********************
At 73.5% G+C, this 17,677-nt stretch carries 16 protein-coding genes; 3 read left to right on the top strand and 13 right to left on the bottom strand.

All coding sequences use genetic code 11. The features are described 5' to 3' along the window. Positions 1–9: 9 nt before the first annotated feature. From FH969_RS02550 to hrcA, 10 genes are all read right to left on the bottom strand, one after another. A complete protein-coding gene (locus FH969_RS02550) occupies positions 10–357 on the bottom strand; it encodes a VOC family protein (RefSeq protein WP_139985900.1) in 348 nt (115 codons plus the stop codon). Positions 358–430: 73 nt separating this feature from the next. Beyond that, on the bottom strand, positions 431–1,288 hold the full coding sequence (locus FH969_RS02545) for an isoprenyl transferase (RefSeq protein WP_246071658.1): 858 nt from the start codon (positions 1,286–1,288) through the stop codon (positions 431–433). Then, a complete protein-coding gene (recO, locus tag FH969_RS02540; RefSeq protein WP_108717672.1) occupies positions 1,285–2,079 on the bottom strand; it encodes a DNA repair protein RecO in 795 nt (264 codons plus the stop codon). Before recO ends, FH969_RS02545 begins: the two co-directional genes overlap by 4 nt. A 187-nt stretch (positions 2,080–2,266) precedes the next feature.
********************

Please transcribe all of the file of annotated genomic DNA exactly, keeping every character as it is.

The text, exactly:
At 73.5% G+C, this 17,677-nt stretch carries 16 protein-coding genes; 3 read left to right on the top strand and 13 right to left on the bottom strand.

All coding sequences use genetic code 11. The features are described 5' to 3' along the window. Positions 1–9: 9 nt before the first annotated feature. From FH969_RS02550 to hrcA, 10 genes are all read right to left on the bottom strand, one after another. A complete protein-coding gene (locus FH969_RS02550) occupies positions 10–357 on the bottom strand; it encodes a VOC family protein (RefSeq protein WP_139985900.1) in 348 nt (115 codons plus the stop codon). Positions 358–430: 73 nt separating this feature from the next. Beyond that, on the bottom strand, positions 431–1,288 hold the full coding sequence (locus FH969_RS02545) for an isoprenyl transferase (RefSeq protein WP_246071658.1): 858 nt from the start codon (positions 1,286–1,288) through the stop codon (positions 431–433). Then, a complete protein-coding gene (recO, locus tag FH969_RS02540; RefSeq protein WP_108717672.1) occupies positions 1,285–2,079 on the bottom strand; it encodes a DNA repair protein RecO in 795 nt (264 codons plus the stop codon). Before recO ends, FH969_RS02545 begins: the two co-directional genes overlap by 4 nt. A 187-nt stretch (positions 2,080–2,266) precedes the next feature.